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Personal profile


I was born and raised in Dublin and began my philosophy education at University College Dublin (UCD), where I completed my BA in 1988. The degree combined historical and thematic approaches to the Western tradition, from the pre-Socratics to twentieth-century analytic and continental philosophers. Apart from metaphysics, epistemology and ethics, I took courses in logic, aesthetics, philosophical psychology, and political philosophy. I undertook postgraduate research into the relevance of the philosophy of language to the development of the concept of ideology, completing my dissertation ('Language and Ideology: The Significance of Hermeneutics and Semiotics for the Theory of Ideology') in 1993 and graduating with my MA in 1994.

In 1995 I moved to Cambridge to look into pursuing doctoral research. I had developed an interest in comparative philosophy and religion and contacted John Cooper, a Persianist at the University’s Centre of Middle Eastern and Islamic Studies. At his suggestion, I used the excellent facilities of Cambridge University Library to produce a survey of the secondary literature on a mid-17th-century Persian text called the Dabestan. I was provisionally accepted as a postgraduate by King’s College, subject to funding from the British Council, but my application was unsuccessful and I was forced to postpone my research plans.

From 1995 to 1999, I worked in the 'Oriental, African, and Latin American' department of Heffers, Cambridge's premier academic bookstore, then still owned by the Heffer family but subsequently taken over by their Oxford rival, Blackwells. This was followed by experience in two small publishing-services companies, first as an editor and project manager at The Running Head, and later as a digital publishing analyst at Griffin Brown. Between 1996 and 1999 I also assisted writer John Cornwell in his role as Director of the Science and Human Dimension Project, a public-understanding-of-science program based at Jesus College.

I moved to Perth, Western Australia, in 2003 and became an Australian citizen in 2005. Between 2003 and 2008 I was primarily responsible for my two young children, although I also worked part-time as circumstances permitted, first as a sessional tutor in the School of Philosophy and Theology at the University of Notre Dame Australia (UNDA), and later in Extension, the community-education program at the University of Western Australia. In 2008 I was appointed a full-time senior research officer at UWA, reporting to the Deputy Vice-Chancellor for Education. In this role I was the executive officer for several committees and working parties, and was closely involved in the University’s major Review of Course Structures, culminating in the 2009 Future Framework.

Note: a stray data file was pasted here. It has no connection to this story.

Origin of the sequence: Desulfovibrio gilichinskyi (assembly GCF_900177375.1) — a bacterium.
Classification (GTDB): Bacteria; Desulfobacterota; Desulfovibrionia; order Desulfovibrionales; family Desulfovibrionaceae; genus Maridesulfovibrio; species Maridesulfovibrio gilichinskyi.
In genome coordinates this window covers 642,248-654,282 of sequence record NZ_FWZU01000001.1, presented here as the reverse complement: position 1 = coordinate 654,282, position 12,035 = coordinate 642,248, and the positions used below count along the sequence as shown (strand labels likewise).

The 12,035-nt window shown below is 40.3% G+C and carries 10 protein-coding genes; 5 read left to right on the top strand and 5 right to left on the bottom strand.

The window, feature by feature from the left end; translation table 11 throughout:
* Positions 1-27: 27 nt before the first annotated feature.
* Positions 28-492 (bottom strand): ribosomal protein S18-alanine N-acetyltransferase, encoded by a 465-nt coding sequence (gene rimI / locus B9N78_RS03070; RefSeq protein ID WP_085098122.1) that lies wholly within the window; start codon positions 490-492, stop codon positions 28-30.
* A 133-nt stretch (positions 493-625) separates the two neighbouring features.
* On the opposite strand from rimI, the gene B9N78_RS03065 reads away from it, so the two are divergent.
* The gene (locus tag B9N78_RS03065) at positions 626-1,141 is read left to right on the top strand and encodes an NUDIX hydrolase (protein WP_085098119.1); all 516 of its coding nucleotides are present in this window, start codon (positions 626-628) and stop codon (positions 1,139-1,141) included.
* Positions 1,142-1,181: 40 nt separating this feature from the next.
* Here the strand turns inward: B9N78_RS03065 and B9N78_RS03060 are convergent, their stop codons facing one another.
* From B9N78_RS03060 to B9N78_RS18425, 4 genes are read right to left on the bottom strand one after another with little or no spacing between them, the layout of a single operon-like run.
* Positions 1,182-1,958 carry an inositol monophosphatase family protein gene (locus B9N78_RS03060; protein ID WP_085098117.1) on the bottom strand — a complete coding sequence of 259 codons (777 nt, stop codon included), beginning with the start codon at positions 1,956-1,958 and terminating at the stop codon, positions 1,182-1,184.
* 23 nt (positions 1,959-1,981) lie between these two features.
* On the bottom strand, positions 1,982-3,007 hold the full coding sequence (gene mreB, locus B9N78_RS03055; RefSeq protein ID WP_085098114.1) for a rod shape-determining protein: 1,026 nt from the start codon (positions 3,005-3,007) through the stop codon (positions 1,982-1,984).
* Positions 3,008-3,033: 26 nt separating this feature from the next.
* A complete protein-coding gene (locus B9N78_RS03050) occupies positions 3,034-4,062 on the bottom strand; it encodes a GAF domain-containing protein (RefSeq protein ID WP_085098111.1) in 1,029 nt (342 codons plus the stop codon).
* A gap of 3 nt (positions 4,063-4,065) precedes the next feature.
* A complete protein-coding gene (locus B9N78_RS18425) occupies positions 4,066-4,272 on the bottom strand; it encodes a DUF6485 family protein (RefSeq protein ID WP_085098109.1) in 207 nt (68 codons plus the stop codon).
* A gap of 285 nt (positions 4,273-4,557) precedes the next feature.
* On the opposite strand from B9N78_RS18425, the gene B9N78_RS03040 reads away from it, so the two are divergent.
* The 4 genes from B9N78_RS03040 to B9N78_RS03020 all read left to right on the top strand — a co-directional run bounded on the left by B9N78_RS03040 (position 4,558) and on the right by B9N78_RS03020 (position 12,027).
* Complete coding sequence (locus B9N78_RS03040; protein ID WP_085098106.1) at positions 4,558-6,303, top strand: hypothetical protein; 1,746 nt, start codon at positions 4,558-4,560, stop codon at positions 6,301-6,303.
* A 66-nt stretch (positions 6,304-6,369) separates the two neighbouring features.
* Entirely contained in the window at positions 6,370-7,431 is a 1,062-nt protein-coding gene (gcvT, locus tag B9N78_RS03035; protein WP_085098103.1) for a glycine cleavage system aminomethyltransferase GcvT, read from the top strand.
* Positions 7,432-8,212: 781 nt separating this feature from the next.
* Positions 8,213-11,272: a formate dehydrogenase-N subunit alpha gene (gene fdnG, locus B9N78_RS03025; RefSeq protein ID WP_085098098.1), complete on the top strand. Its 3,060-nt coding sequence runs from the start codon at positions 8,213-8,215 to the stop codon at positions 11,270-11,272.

Also in 2009 I began my involvement with the WA Association for Philosophy in Schools (APIS), which introduced me to philosophy-for-children (P4C) pedagogy, as well as providing some insight into the implementation of the 'Philosophy and Ethics' ATAR course in the WA curriculum. I completed APIS Level-1 training in 2009, was Secretary of APIS from 2010 to 2014, and Treasurer in 2018. I was also Secretary of the national body, the Federation of Asia-Pacific Philosophy in Schools Associations (FAPSA), from 2018 to 2019. Through APIS I learnt of the Philosothon, an inter-school annual philosophy competition started by Matthew Wills and Leanne Rucks at Hale in 2007. I was a regular facilitator at this event, and Chief Facilitator in 2010. In 2013 I acted as moderator at a trial of the Ethics Olympiad, in which Hale students competed with two US schools via video conference.

From 2009 to 2011 I completed a Master of Teaching (Primary) at UWA. This was followed by teaching positions at Hale (2011), Perth Montessori School (2012-15), and Hale again (2017). The latter included teaching the 'Philosophy and Ethics' ATAR course to Year-11 students. From 2018 to 2020 I held sessional-tutor positions in philosophy and ethics at UNDA and Curtin University. In 2021 I enrolled as a PhD candidate at UWA.


My PhD research project is titled 'The design and implementation of the Western Australian "Philosophy and Ethics" ATAR course: Influences, implications, and alternatives'.

The project will investigate the influences on – and implications of – the design and implementation of the Western Australian ‘Philosophy and Ethics’ ATAR course and consider alternatives to the existing course. Three direct ‘theoretical’ influences have provisionally been identified: the Philosophy for Children (P4C) movement that spread from America to Australia in the 1980s; an outcomes-based-education (OBE) model that was being trialled in WA at the time the ATAR course was being developed; and the dominant ‘analytic’ culture of academic philosophy in Australia. The development of the course between 2004 and 2008 must also be seen in the context of indirect ‘practical’ influences, such as internationalisation and standardisation of education, and prevailing neoliberal market forces. How did this combination of influences play out in the design and implementation of the 'Philosophy and Ethics' course? Does the course live up to the ideals expressed in its Rationale? Are certain aspects of philosophy promoted at the expense of others? What are the implications of the answers to these questions? If there are undesirable implications, how could these be avoided in alternative forms the course might take?


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